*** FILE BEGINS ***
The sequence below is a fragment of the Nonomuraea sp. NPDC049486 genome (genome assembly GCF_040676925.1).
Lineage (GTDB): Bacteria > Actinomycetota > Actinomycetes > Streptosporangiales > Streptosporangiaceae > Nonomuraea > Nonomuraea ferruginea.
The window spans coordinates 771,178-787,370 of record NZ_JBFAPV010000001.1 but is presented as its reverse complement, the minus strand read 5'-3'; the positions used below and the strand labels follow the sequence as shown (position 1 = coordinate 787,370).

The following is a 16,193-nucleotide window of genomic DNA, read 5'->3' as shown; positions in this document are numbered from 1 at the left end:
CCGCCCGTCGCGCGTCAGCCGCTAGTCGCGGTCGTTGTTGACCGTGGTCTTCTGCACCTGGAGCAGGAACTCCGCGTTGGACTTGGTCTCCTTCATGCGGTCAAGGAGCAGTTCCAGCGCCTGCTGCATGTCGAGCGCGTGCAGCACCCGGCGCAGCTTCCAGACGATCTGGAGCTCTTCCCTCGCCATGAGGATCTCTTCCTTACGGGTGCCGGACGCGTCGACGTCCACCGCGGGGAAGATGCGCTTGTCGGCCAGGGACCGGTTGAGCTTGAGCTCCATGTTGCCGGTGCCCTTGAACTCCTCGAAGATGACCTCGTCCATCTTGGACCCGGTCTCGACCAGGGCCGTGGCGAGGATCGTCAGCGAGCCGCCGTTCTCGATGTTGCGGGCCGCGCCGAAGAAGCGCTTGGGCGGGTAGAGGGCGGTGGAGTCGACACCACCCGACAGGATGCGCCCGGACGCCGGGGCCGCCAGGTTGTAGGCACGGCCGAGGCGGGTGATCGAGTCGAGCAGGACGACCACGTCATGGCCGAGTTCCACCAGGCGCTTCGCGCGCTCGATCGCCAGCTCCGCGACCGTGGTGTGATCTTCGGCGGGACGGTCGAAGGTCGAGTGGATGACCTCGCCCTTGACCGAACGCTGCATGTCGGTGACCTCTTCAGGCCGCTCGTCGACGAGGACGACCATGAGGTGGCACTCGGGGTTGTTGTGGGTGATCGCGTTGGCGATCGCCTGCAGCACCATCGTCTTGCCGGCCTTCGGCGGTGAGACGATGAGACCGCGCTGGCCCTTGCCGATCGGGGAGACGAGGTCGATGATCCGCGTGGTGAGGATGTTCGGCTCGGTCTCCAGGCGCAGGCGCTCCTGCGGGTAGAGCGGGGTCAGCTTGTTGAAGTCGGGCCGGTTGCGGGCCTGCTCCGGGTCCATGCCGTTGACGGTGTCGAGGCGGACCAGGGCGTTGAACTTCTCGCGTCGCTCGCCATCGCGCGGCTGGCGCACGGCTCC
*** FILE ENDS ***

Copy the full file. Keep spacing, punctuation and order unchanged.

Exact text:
The sequence below is a fragment of the Nonomuraea sp. NPDC049486 genome (genome assembly GCF_040676925.1).
Lineage (GTDB): Bacteria > Actinomycetota > Actinomycetes > Streptosporangiales > Streptosporangiaceae > Nonomuraea > Nonomuraea ferruginea.
The window spans coordinates 771,178-787,370 of record NZ_JBFAPV010000001.1 but is presented as its reverse complement, the minus strand read 5'-3'; the positions used below and the strand labels follow the sequence as shown (position 1 = coordinate 787,370).

The following is a 16,193-nucleotide window of genomic DNA, read 5'->3' as shown; positions in this document are numbered from 1 at the left end:
CCGCCCGTCGCGCGTCAGCCGCTAGTCGCGGTCGTTGTTGACCGTGGTCTTCTGCACCTGGAGCAGGAACTCCGCGTTGGACTTGGTCTCCTTCATGCGGTCAAGGAGCAGTTCCAGCGCCTGCTGCATGTCGAGCGCGTGCAGCACCCGGCGCAGCTTCCAGACGATCTGGAGCTCTTCCCTCGCCATGAGGATCTCTTCCTTACGGGTGCCGGACGCGTCGACGTCCACCGCGGGGAAGATGCGCTTGTCGGCCAGGGACCGGTTGAGCTTGAGCTCCATGTTGCCGGTGCCCTTGAACTCCTCGAAGATGACCTCGTCCATCTTGGACCCGGTCTCGACCAGGGCCGTGGCGAGGATCGTCAGCGAGCCGCCGTTCTCGATGTTGCGGGCCGCGCCGAAGAAGCGCTTGGGCGGGTAGAGGGCGGTGGAGTCGACACCACCCGACAGGATGCGCCCGGACGCCGGGGCCGCCAGGTTGTAGGCACGGCCGAGGCGGGTGATCGAGTCGAGCAGGACGACCACGTCATGGCCGAGTTCCACCAGGCGCTTCGCGCGCTCGATCGCCAGCTCCGCGACCGTGGTGTGATCTTCGGCGGGACGGTCGAAGGTCGAGTGGATGACCTCGCCCTTGACCGAACGCTGCATGTCGGTGACCTCTTCAGGCCGCTCGTCGACGAGGACGACCATGAGGTGGCACTCGGGGTTGTTGTGGGTGATCGCGTTGGCGATCGCCTGCAGCACCATCGTCTTGCCGGCCTTCGGCGGTGAGACGATGAGACCGCGCTGGCCCTTGCCGATCGGGGAGACGAGGTCGATGATCCGCGTGGTGAGGATGTTCGGCTCGGTCTCCAGGCGCAGGCGCTCCTGCGGGTAGAGCGGGGTCAGCTTGTTGAAGTCGGGCCGGTTGCGGGCCTGCTCCGGGTCCATGCCGTTGACGGTGTCGAGGCGGACCAGGGCGTTGAACTTCTCGCGTCGCTCGCCATCGCGCGGCTGGCGCACGGCTCC